Every teenager has a schoolbag full of books. Jotters, textbooks, and – in my case – a paperback for emergency reading, the kind that blots out everything else. Sometimes I’d read in the common room while waiting for my friends to finish their lunch, mostly it would be during English class when we’d finished studying for the day. As a thirteen-year-old brat, I loved a good Point Horror. They were all the same, really. That’s what you call writing to a formula, but when the formula is so fun, does it really matter? These books were as American as apple pie, their covers are bright and bleak as a fake smile. For a while, they were all the rage. At this point (pardon the pun), I scribbled little stories on any bit of paper I could find. The Book Club at Cumbernauld High School was full of girls from the year above and a few people I knew from my year. They were mildly disdainful, looking down on everyone, which was their right because they were a full year older and a few inches taller than all of us. One of them had a huge crush on Stephen King, or so she said. I’d already started trying to read his books, though Cumbernauld Library had one overzealous librarian who made sure I read age-appropriate fiction.
Point Horror was the perfect mixture of digestible, addictive, and throwaway. I never did though. That is, throw them away. Not literally. I’m not quite ready to star in the new series of Hoarders, but I keep certain books. Somewhere in a box up in the loft (which I only got when I moved into my current home) are some Point Horror books sitting alongside my Doctor Who/Nancy Drew stories from primary school. Even now I can see those Point Horror books, their cover art forever stuck in the ’90s portion of my hippocampus. Just like the stories themselves, these book jackets followed a strict formula. A focus on one strong image from the story, vivid neon text with jagged edges, and a small tagline. The back of the book would follow the colour of the jacket, with a small rectangle above the blurb with another shot of the cover image. They stood out on the shelf, for sure.
Back then, I loved RL Stine and Diane Hoh better than the other American authors. Their Point Horrors always worked for me. But last year while looking back at my formative reading (digging out those Meg and Mog books from when I was eight!), I reread some of those old ’90s horror novels in one sitting. Richie Tankersley Cusick, the author of Trick or Treat, suddenly became my favourite. Every Halloween I dig out certain books for the month. M.R. James is always there, of course. Stephen King too. And sometimes I read another Point Horror. My reading pile is always so tall and getting through my books is a constant mission. I read something heavy and follow it with something easy. You can’t get easier than a Point Horror. They’re thin, the text is large, the characterisation is small, and yet there’s always something reassuring about that American world I used to dream about experiencing. Why I wanted a locker at school? These books and all those trashy bright teen dramas Channel 4 used to show in the morning. Saved By The Bell. California Dreams. That sort of thing. When your world is deeply dark (as my childhood was for all the shit that happened), you often grab onto something that can take you away. Books, television, music, and films are the quickest bus out of boredom.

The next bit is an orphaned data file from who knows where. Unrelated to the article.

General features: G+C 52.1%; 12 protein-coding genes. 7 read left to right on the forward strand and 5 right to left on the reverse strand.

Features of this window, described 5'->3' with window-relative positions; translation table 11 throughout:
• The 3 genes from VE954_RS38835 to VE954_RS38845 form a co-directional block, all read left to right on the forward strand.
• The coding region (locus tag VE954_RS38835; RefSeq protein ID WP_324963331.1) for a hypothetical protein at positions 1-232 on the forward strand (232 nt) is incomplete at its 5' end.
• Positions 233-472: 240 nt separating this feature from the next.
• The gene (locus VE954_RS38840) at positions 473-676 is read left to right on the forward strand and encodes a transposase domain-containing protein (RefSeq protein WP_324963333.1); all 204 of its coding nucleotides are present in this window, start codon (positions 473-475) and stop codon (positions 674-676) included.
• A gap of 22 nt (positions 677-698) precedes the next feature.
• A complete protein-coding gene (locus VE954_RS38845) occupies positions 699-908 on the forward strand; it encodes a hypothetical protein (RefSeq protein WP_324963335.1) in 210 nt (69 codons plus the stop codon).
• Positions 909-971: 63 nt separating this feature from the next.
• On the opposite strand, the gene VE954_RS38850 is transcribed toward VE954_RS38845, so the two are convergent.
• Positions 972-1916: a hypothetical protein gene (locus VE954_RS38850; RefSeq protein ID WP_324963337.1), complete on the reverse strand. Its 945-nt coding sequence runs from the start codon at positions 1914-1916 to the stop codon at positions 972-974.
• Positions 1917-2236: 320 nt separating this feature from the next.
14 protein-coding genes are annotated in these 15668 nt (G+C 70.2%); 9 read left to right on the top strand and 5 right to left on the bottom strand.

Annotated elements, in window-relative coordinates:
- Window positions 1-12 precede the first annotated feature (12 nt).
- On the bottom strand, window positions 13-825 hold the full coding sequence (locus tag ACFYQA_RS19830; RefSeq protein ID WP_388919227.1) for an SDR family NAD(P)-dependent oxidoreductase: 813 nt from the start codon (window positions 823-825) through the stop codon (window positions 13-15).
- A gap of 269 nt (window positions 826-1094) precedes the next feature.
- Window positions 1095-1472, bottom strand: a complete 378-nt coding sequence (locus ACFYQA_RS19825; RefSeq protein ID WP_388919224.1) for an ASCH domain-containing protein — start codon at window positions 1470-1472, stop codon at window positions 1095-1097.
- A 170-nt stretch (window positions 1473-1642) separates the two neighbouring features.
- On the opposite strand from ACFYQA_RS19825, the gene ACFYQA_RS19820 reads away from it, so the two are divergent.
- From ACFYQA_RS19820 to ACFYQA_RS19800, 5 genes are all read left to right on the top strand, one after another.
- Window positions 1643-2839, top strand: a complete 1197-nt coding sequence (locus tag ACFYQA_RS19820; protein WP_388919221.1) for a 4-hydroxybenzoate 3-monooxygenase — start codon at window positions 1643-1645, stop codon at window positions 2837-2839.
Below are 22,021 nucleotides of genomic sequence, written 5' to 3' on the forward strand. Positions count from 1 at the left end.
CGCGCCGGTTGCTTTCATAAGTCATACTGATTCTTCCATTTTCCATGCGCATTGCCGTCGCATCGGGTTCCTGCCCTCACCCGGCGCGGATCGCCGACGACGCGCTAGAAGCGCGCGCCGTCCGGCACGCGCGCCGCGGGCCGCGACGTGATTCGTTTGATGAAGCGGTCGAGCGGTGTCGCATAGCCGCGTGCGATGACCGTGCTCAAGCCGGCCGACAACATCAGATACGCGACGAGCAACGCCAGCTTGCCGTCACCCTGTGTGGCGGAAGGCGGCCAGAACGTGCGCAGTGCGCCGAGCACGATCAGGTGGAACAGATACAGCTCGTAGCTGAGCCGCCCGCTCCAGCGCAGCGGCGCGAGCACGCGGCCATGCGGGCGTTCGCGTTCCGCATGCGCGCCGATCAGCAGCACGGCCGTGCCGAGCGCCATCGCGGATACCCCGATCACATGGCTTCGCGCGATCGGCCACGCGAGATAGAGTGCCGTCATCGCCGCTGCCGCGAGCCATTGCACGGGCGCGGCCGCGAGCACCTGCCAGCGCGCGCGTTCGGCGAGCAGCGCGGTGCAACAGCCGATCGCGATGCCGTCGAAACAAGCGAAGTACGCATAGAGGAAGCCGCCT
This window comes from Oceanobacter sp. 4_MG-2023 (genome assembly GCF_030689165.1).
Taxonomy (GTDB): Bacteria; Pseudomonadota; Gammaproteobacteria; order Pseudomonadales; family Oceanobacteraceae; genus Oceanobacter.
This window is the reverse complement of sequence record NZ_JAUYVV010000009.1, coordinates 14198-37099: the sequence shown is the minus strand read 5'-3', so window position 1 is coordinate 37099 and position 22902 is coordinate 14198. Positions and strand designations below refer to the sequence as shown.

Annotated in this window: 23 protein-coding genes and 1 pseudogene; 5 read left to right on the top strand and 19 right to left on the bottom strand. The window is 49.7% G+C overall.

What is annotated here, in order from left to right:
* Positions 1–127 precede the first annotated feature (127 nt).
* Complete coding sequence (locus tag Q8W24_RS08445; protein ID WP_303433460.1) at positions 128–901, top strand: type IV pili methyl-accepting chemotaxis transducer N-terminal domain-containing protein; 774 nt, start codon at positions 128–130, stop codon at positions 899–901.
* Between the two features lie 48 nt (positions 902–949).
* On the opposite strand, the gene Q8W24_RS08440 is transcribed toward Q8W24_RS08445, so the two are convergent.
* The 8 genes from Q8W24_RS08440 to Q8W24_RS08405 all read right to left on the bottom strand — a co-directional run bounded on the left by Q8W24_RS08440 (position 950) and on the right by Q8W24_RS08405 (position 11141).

When I reread some of these books last year for Halloween, it became frustrating how many similar beats they all shared. R.L. Stine was absolutely rotten for having chapters end in someone being found dead, only for the next chapter to start with it being a practical joke. People were followed by strangers only for them to be trying to return a purse or a bag. The titles are all similar. There’s The Boyfriend. The Girlfriend. The Dead Girlfriend. Beach Party. Beach House. Goodness, James Patterson has made a career from this sort of familiarity. Also, the main character not understanding why someone is after her comes across as slightly odd in hindsight. Just because her parents are still together, she owns a car, and dates the head of the football team, why would anyone hate her for that? Silly cow. And yet there were moments of real darkness in these daft little books. Funhouse by Diane Hoh has someone sabotage a rollercoaster, killing and maiming characters – and that’s in the first chapter. Some of the books clearly didn’t fit or suit the range. Caroline B. Cooney’s The Stranger and The Perfume don’t really conform to the cosy (or cozy in American) horror formula these books established. However, her Vampire books (starting with The Cheerleader) are absolutely pure Point Horror despite their supernatural bent.
Eventually, the books started to get a little tedious. Or maybe they weren’t enough for me anymore? Too many weird entries, supernatural or zany angles, and story arcs that took place across separate titles. The British variant known as Point Horror Unleashed was okay, but they weren’t American, as Point Horror should be, which meant sales dropped. Sometimes I wonder if publishers would ever bring them back, reprint the titles for a new generation of potential fans, and if not a new generation, then a grateful old generation who still loves those books. There are clubs all over the internet. You see them on Instagram, discussed in detail the way I might talk about the new Ellroy or Tartt, with all the enthusiasm and love of a true reader and devoted fan.
If Point Horror does come back from the dead, I wouldn’t be surprised because in the world of Point Horror…nothing stays dead for long.
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